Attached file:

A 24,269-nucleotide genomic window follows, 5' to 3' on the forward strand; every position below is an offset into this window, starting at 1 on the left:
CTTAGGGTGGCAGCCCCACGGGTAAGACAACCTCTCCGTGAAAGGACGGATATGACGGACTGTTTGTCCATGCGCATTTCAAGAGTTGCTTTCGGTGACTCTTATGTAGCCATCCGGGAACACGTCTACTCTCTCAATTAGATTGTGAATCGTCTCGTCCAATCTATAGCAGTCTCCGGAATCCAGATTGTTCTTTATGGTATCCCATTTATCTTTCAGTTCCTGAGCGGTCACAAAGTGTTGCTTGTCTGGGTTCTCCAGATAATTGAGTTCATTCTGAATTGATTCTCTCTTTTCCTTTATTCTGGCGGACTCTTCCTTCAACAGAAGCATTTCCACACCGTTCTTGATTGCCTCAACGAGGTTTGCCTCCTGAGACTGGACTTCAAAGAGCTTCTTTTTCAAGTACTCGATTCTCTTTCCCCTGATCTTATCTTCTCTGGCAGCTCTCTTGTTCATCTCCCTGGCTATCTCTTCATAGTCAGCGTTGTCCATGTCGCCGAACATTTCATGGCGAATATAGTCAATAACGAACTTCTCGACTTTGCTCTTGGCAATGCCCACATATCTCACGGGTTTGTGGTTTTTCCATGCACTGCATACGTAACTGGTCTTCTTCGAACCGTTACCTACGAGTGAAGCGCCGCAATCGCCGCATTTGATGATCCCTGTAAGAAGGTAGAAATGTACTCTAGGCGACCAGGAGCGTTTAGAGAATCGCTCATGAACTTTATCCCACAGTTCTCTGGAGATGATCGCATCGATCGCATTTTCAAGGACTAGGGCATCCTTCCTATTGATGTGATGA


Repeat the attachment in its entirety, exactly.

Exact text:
A 24,269-nucleotide genomic window follows, 5' to 3' on the forward strand; every position below is an offset into this window, starting at 1 on the left:
CTTAGGGTGGCAGCCCCACGGGTAAGACAACCTCTCCGTGAAAGGACGGATATGACGGACTGTTTGTCCATGCGCATTTCAAGAGTTGCTTTCGGTGACTCTTATGTAGCCATCCGGGAACACGTCTACTCTCTCAATTAGATTGTGAATCGTCTCGTCCAATCTATAGCAGTCTCCGGAATCCAGATTGTTCTTTATGGTATCCCATTTATCTTTCAGTTCCTGAGCGGTCACAAAGTGTTGCTTGTCTGGGTTCTCCAGATAATTGAGTTCATTCTGAATTGATTCTCTCTTTTCCTTTATTCTGGCGGACTCTTCCTTCAACAGAAGCATTTCCACACCGTTCTTGATTGCCTCAACGAGGTTTGCCTCCTGAGACTGGACTTCAAAGAGCTTCTTTTTCAAGTACTCGATTCTCTTTCCCCTGATCTTATCTTCTCTGGCAGCTCTCTTGTTCATCTCCCTGGCTATCTCTTCATAGTCAGCGTTGTCCATGTCGCCGAACATTTCATGGCGAATATAGTCAATAACGAACTTCTCGACTTTGCTCTTGGCAATGCCCACATATCTCACGGGTTTGTGGTTTTTCCATGCACTGCATACGTAACTGGTCTTCTTCGAACCGTTACCTACGAGTGAAGCGCCGCAATCGCCGCATTTGATGATCCCTGTAAGAAGGTAGAAATGTACTCTAGGCGACCAGGAGCGTTTAGAGAATCGCTCATGAACTTTATCCCACAGTTCTCTGGAGATGATCGCATCGATCGCATTTTCAAGGACTAGGGCATCCTTCCTATTGATGTGATGA